tv Bloomberg Business Week Bloomberg October 21, 2017 7:00am-8:00am EDT
in chief of "bloomberg businessweek," megan murphy . we take a look at japanese manufacturers, setting practices around the world, but those practices are now in question. megan: this comes from the kobe steel scandal. kobe steel has been shown to have falsified standards and products they shipped companies like boeing, mitsubishi. the scandal has drawn up this broader issue going back to olympus. iesve had japanese compan rocked by these scandals. iconic backbone of the country, why are they being forced into these mistakes and scandals? what's the pressure?
china. julia: for cost reasons and the laws have changed as well. doeshistleblower law -- that mean people are willing to come forward and go we have problems here? megan: when any scandal at a japanese company breaks, we are all familiar with this public apology -- company executives bowing. it's part of the culture that when you make mistakes, you own up to it. you are almost never seen or heard from again. this whistleblower law has contributed to that. these types of mistakes and takatals we are seeing, airbags, are systemic in nature. this pressure to compete in areas where they are constantly ining risk on their margins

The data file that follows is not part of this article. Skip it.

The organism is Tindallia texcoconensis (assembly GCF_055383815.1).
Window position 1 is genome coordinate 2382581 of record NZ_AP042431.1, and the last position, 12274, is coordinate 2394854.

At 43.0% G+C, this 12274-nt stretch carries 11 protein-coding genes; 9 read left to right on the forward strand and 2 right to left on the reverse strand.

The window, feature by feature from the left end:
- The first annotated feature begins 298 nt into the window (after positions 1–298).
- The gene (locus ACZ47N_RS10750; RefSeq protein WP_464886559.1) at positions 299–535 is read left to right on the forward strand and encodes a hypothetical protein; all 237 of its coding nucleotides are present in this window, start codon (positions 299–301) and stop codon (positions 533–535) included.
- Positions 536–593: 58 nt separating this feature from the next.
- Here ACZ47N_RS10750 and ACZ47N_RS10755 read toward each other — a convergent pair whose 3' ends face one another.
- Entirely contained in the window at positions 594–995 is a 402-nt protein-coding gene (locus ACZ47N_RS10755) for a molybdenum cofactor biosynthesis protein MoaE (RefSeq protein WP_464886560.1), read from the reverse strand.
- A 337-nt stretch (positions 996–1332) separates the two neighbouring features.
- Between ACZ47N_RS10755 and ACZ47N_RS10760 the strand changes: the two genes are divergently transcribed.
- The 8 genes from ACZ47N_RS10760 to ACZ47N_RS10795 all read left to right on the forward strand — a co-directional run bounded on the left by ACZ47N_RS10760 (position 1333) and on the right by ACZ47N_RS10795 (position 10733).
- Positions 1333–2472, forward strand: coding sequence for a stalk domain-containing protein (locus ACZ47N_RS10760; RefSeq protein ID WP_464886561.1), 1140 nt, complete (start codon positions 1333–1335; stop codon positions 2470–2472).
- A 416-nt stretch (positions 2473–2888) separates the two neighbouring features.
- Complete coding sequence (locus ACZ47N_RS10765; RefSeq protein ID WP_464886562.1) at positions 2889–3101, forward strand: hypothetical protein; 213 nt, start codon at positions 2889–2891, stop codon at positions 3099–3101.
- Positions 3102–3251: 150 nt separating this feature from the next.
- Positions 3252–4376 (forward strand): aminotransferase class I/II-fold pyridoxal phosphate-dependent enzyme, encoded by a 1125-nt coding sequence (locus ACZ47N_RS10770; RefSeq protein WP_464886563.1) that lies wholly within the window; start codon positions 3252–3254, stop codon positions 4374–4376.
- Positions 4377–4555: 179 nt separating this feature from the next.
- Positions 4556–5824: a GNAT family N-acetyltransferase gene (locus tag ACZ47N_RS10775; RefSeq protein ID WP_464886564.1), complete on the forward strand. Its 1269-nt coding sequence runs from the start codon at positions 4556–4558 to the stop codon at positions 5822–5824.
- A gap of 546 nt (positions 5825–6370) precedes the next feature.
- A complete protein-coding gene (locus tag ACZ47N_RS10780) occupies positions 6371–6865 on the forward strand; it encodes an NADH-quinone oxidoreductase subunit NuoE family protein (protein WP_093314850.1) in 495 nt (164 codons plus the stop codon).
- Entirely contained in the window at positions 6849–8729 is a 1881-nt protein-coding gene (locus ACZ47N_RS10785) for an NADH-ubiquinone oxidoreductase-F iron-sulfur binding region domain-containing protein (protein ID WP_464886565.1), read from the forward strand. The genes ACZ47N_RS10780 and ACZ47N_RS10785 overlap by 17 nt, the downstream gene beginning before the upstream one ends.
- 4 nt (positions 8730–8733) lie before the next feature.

industry where they were the main player, but now china is facing them on the bottom of one top level as well. julia: you always went for quality. now, if you can't rely on price nor quality, we have a real issue. megan: that's the main point. some of japanese manufacturers have consistently targeted the higher end of the market. automation, once china starts eating away at the higher-margin, added value products, japan inc. will be under threat from all parts of the spectrum. and that's a real problem for them given the economic situation. julia: staying on technology and , part of the focus of
our global cover story, the chief of google has been at the helm now for two years. the challenges haven't stopped. megan: it's fascinating to look i can't think of many people who know him. it's gone from one issue to another to another. as recently as the summer, google was involved in this hugely high-profile controversy -- we have fake news, issues about automation, ai, whether companies are too big and too profitable. carol: we got more on the ceo fro of google from mark barton did mark. it's been an incrediblydib